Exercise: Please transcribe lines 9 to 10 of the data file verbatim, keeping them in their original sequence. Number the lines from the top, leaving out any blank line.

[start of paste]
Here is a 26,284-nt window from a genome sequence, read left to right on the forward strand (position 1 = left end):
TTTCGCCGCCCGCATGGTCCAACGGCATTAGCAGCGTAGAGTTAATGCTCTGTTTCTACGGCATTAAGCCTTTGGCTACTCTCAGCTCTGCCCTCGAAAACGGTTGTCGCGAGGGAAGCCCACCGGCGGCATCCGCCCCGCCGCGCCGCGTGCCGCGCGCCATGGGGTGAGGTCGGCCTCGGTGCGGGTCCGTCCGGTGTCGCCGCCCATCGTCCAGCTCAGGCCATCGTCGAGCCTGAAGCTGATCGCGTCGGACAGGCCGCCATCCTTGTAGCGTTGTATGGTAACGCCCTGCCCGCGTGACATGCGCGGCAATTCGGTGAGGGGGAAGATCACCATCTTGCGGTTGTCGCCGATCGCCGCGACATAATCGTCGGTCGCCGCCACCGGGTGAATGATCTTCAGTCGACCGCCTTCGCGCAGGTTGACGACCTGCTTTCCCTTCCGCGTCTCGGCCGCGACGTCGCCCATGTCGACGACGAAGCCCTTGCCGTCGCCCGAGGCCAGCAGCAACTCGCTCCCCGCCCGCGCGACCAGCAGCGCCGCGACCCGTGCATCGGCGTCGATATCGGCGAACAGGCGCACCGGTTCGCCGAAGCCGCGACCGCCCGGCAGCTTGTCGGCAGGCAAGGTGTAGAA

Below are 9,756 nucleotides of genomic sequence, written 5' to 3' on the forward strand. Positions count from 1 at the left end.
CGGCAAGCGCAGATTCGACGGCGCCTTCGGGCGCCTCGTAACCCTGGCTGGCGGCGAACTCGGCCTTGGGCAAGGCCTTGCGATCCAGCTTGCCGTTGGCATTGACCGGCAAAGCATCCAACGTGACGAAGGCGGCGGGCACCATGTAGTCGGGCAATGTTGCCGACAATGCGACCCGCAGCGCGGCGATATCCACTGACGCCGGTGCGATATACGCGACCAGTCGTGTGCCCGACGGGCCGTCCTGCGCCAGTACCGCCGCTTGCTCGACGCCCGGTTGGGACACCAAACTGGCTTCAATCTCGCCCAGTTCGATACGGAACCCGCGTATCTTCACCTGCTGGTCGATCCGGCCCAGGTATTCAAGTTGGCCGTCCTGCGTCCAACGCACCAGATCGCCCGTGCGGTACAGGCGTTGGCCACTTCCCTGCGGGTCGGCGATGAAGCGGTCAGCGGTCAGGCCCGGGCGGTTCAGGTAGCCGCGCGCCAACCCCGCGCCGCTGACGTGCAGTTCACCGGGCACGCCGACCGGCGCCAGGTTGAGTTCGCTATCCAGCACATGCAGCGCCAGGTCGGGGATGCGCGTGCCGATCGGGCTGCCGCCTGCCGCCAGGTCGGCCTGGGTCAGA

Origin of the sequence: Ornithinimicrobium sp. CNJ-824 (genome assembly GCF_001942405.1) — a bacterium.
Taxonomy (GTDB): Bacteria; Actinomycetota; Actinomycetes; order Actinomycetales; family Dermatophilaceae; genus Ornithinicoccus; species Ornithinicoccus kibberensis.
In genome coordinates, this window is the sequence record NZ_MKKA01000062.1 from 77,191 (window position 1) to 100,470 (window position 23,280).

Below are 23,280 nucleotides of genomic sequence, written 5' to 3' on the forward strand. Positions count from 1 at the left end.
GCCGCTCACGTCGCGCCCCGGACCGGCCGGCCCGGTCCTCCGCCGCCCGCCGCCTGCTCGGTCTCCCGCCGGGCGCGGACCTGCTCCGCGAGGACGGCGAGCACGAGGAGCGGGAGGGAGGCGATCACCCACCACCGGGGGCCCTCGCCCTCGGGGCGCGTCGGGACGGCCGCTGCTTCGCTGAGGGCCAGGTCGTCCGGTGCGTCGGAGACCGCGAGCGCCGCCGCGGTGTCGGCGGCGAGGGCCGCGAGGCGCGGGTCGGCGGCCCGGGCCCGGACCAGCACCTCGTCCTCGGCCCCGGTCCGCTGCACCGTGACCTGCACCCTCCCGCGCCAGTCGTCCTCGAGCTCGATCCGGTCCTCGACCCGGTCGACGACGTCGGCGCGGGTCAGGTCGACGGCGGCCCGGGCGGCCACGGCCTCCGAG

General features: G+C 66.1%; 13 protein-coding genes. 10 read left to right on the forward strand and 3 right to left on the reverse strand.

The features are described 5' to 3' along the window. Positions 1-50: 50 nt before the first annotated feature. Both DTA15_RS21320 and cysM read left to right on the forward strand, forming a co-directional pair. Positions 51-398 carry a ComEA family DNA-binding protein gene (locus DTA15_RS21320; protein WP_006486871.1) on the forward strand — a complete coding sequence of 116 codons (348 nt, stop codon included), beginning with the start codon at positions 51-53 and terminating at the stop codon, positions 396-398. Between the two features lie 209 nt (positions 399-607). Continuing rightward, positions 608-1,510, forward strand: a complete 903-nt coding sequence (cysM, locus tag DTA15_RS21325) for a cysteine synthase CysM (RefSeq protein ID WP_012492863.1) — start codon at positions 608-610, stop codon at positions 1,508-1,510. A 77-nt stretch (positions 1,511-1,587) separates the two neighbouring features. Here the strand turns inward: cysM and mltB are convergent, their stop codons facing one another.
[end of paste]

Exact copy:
GCCGCTCACGTCGCGCCCCGGACCGGCCGGCCCGGTCCTCCGCCGCCCGCCGCCTGCTCGGTCTCCCGCCGGGCGCGGACCTGCTCCGCGAGGACGGCGAGCACGAGGAGCGGGAGGGAGGCGATCACCCACCACCGGGGGCCCTCGCCCTCGGGGCGCGTCGGGACGGCCGCTGCTTCGCTGAGGGCCAGGTCGTCCGGTGCGTCGGAGACCGCGAGCGCCGCCGCGGTGTCGGCGGCGAGGGCCGCGAGGCGCGGGTCGGCGGCCCGGGCCCGGACCAGCACCTCGTCCTCGGCCCCGGTCCGCTGCACCGTGACCTGCACCCTCCCGCGCCAGTCGTCCTCGAGCTCGATCCGGTCCTCGACCCGGTCGACGACGTCGGCGCGGGTCAGGTCGACGGCGGCCCGGGCGGCCACGGCCTCCGAG

General features: G+C 66.1%; 13 protein-coding genes. 10 read left to right on the forward strand and 3 right to left on the reverse strand.